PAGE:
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Once Upon a Time There Was a Family


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They look like the ideal American family at first glance: The father goes to work daily at an office where he makes the money that gives his family their comfortable home (four and a half bathrooms). The mother attends PTA meetings and contributes extravagantly to the church. The teenage son earns his own spending money making and selling stuffed toys. The little girl is--well, cute.

But all is not as it seems. The father is carrying on an affair with his secretary, who's called Like because of her habit of beginning every sentence with that word. The mother is a nymphomaniac/prostitute (the parish priest is one of her most, uh, faithful customers). The teenage son stuffs his teddy bears with cocaine, generously supplied by the chief of police. And his sister wears a Freddy Krueger glove, eats with a knife, and acts out violent fantasy games with her two dolls, "Claw Barbie" and "Flamethrower Barbie."

None of the family members in Once Upon a Time There Was a Family is aware of the others' covert activities. But when the priest (who is not above a bit of camera-happy blackmail) is found murdered, suspicion falls on the father, who is not above a bit of blackmail himself if it will get the police detective off his tail.

None of this is particularly original. The placid and prosperous nuclear family has been under attack for three decades, as disgruntled children have rebelled against its monstrous hypocrisy. A priest decked out in clerical collar and fishnet stockings elicits no horror anymore, nor do giggly hints of orgies involving maple syrup, dog collars, and rolling pins. (However, the postfeminist moppet with the Arnold Schwarzenegger scowl appears to be a recent addition to the roster of Middle America's decadent types.)

Playwright Kenn Adams is apparently counting on style to carry his narrative. His play has plenty of that. For beginners, the entire story is told in the third person. For example, the father will say, "The father gave a cry of anguish--aaaargh--but quickly regained his composure"--by which time the character will have assumed a relaxed position. This narrative device, along with the characters' generic names, establishes an artificiality that's emphasized by the breakneck speed at which the action is conducted.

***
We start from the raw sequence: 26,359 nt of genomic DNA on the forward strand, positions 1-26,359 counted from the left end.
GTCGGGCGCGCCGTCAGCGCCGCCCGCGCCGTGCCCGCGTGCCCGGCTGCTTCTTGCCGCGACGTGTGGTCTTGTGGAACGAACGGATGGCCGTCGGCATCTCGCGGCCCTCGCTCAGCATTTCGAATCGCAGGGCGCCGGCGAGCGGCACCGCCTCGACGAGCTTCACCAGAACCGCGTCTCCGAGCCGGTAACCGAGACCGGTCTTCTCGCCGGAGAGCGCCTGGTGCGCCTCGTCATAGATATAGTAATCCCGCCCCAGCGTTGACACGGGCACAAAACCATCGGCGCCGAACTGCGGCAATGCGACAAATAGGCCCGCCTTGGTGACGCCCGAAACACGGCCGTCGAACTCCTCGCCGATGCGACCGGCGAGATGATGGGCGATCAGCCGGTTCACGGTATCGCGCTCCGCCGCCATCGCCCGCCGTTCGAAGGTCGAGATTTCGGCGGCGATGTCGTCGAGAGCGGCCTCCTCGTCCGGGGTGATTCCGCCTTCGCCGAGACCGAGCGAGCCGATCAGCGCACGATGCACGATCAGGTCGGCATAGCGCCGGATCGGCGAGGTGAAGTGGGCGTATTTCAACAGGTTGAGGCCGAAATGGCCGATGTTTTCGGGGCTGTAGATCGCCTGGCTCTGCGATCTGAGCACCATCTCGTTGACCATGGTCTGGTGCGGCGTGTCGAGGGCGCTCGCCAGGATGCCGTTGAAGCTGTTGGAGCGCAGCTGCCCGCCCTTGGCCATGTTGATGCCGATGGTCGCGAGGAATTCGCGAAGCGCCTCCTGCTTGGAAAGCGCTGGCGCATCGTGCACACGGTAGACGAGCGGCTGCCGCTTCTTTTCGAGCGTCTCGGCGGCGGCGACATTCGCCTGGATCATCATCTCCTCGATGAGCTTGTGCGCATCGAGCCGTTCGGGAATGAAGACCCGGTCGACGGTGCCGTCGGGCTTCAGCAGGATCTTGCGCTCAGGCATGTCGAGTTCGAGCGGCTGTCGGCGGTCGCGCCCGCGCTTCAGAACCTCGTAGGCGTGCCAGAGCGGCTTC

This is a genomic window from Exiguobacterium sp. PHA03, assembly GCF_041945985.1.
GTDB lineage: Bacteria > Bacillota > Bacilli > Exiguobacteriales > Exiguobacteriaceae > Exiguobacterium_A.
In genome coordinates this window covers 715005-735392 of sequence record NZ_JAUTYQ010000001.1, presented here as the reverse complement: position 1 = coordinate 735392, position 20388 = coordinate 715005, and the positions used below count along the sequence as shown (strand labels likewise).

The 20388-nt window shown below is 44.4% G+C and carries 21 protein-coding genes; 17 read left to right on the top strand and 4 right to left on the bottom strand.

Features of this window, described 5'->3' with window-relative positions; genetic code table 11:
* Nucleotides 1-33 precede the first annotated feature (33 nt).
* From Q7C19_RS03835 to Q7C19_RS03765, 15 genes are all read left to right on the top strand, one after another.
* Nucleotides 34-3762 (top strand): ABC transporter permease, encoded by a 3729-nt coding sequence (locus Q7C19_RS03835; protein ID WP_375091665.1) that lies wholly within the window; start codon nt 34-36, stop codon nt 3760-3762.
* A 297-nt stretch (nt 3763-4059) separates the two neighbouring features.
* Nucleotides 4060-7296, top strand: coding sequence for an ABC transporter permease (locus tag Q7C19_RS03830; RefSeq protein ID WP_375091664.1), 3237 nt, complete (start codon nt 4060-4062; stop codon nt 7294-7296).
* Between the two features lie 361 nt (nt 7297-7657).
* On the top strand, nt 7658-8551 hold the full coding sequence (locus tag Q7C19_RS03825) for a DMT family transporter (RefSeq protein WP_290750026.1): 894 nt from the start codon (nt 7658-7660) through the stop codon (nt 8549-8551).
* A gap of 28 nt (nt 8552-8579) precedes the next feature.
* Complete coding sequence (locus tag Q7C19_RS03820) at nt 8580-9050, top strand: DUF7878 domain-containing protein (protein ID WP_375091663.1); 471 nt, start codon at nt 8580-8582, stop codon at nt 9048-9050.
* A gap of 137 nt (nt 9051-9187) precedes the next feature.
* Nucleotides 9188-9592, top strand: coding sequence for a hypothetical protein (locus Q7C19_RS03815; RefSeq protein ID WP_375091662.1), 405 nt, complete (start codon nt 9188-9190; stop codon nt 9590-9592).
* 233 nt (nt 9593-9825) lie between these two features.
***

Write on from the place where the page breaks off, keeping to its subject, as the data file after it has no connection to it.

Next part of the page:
Even 90 minutes is a long trip when it's fueled by little more than frenzy, but through unfaltering energy and split-second timing, director Michael Wexler and his cast manage to keep the production interesting right up to its logical final gag. The members of the company move through the athletic stunts with the agility of cats and enunciate with the precision of Gilbert and Sullivan stars on Methedrine. Scott Kennedy makes a wide-eyed and loose-limbed father, a sharp contrast with the wiggly sensuality of Barbara Beach as the mother. Woodrow James Bryant is a suitably callow and capitalistic teenage son, but Roberta Rudolph all but walks away with the show as the all-seeing little girl (in one scene she attempts to camouflage herself as a coffee table and actually succeeds). The rip-and-zip awards go to Troy West and Gayla Goehl (you may remember her as the lupine prom queen in Lobo a Go-Go), who between them play no less than nine characters, sometimes changing costumes in less than five seconds. (Once West exits shouting as one character, only to enter as another at the end of the same shout.)

Andrew Dahlman's set incorporates six doors for the characters to pop in and out of, as well as a window through which people hurl televisions, teddy bears, and themselves; the window's shade doubles as a screen for sudden slide projections. Evie Wexler's costumes combine the flexibility of wet suits with the sturdiness of chain mail, and some uncredited sound designer has assembled intermission music that segues from Captain Kangaroo's theme song to Spike Jones, an unsubtle comment on the phoniness of innocence if ever there was one.

While no replacement for substance, a little style can sometimes go a long way.

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